Beyond The Frozen Pines
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Item #: SCP-XXXX

Special Containment Procedures: SCP-XXXX is to be cordoned off from the rest of Beringia National Park under the guise of being an endangered species reservation. As of Ethics Committee ruling XXXX.0A declared on 12/13/22, no personnel are permitted to enter SCP-XXXX, even for testing purposes.

Description: SCP-XXXX denotes a large forested area of Beringia National Park in Chukotka, Russia possessing internally inconsistent spatial and temporal dimensions. SCP-XXXX externally appears to be composed mostly of coniferous trees consistently covered in snow, regardless of recent weather patterns. No wildlife has been seen entering or exiting SCP-XXXX to date, and no animals have been observed within either.

The sole exception to SCP-XXXX's spacial inconsistencies is the presence of a large steep, mountain-like rock formation, designated SCP-XXXX-∆, that has been observed to manifest within SCP-XXXX in every exploration attempt to date. While exact measurements have not been taken, its size is estimated to be ~700 meters in height. No exploration attempts have managed to reach SCP-XXXX-∆.

SCP-XXXX’s anomalous dimensions become apparent when passing its treeline and breaking direct line of sight with any area outside of SCP-XXXX; at this point, SCP-XXXX’s inconsistent spatial dimensions manifest and directly exiting SCP-XXXX becomes effectively impossible. Physical connections such as tethers will break once line of sight has been lost, though wireless communications will persist for a short while after.

Once a subject is has entered SCP-XXXX, the sky will darken to a midnight-like state and stars will become visible1. The temperature will drop to and remain at approximately -20°C, and a wind of variable strength and direction will begin to blow.

SCP-XXXX is thought to possess inconsistent temporal flow as well, though the exact nature of this has rarely been observed and is poorly understood. (See Exploration Logs below.)

Roughly fifteen minutes after this point, all external communication techniques and positioning systems will fail. Nothing is known of what occurs after this point, as no remote exploration devices or entering personnel have been recovered to date.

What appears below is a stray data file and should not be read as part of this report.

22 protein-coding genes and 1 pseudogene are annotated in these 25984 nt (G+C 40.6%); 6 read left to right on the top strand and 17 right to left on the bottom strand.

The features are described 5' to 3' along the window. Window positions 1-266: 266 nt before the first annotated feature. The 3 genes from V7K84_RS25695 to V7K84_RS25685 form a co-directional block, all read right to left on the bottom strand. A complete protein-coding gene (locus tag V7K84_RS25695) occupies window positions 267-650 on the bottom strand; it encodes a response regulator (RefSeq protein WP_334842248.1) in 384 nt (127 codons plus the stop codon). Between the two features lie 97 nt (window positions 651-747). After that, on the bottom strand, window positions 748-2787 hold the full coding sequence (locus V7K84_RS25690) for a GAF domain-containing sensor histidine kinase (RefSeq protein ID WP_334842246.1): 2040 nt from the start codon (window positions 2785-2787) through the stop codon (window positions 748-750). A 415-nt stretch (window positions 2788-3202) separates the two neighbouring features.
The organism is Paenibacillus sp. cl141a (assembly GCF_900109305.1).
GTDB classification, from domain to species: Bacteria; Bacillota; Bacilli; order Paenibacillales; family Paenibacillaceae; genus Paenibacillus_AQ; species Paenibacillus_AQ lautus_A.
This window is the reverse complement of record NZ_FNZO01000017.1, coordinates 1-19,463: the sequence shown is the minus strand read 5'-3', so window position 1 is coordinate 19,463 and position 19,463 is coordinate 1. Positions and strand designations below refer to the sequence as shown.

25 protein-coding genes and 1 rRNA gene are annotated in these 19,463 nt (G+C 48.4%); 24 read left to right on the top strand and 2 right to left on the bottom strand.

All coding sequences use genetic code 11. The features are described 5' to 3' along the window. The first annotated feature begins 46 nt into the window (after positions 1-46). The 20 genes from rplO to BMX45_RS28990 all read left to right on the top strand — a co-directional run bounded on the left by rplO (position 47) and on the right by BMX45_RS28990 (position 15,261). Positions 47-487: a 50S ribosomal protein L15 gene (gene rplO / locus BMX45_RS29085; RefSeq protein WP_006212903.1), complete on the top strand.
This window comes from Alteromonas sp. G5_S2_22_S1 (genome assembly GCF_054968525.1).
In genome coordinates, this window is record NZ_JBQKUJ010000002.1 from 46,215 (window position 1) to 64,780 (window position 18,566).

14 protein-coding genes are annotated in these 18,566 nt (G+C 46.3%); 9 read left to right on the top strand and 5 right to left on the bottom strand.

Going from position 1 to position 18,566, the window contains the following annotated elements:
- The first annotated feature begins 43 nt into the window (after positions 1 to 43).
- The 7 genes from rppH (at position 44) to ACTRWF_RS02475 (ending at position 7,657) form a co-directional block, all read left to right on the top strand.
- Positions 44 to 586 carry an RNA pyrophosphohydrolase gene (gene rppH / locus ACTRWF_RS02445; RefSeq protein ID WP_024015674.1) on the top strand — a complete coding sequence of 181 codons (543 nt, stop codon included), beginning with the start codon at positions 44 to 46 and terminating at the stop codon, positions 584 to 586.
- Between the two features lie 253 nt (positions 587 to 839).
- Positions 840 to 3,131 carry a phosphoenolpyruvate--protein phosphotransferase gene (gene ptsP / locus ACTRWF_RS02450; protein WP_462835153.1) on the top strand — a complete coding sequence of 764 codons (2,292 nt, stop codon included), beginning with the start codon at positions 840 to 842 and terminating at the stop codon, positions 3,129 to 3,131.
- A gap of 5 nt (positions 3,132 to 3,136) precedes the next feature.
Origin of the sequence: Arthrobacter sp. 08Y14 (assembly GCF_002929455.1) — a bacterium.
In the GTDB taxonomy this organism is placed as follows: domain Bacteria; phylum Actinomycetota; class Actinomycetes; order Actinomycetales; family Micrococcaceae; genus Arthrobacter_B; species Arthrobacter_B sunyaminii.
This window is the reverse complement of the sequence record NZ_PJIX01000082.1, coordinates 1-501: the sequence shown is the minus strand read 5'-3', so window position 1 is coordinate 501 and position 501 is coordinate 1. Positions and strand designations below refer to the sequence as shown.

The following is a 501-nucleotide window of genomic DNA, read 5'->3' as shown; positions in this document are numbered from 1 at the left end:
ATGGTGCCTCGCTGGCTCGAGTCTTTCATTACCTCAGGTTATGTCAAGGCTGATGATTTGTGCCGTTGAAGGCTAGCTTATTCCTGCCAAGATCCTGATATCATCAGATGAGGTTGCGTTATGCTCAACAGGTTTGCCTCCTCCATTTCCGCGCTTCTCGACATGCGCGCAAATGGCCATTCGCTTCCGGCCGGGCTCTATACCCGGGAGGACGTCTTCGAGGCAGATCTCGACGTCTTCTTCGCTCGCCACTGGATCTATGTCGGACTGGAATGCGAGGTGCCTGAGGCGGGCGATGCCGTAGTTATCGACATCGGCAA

Discovery: SCP-XXXX was initially discovered by GRU Division "P" in 1959 following a string of of disappearances among personnel managing an unrelated anomaly nearby. After a brief investigation of the area and further loss of personnel and equipment, GRU-P classified the space as anomalous and enacted basic containment measures.

Following the dissolution of the Soviet Union in 1991 and the shut down of GRU-P as a whole, the SCP Foundation discovered SCP-XXXX and took over management of the anomaly.

Exploration Logs:

Incident XXXX.1: On 11/10/2022, during a routine containment fence checkup, an elderly woman was seen exiting SCP-XXXX, followed shortly after by an elderly man. The two ran towards each other and embraced and kissed each other while crying and speaking in Russian. Before they could be detained for questioning, the two fell to the ground and became unresponsive, and were declared dead on-site. A later autopsy revealed the causes of death to have been old age. At the time of his death, the male was carrying a small journal appearing to detail his experience within SCP-XXXX; nothing of note was found with the female. A transcript of the journal's contents is available below, translated from its original Russian.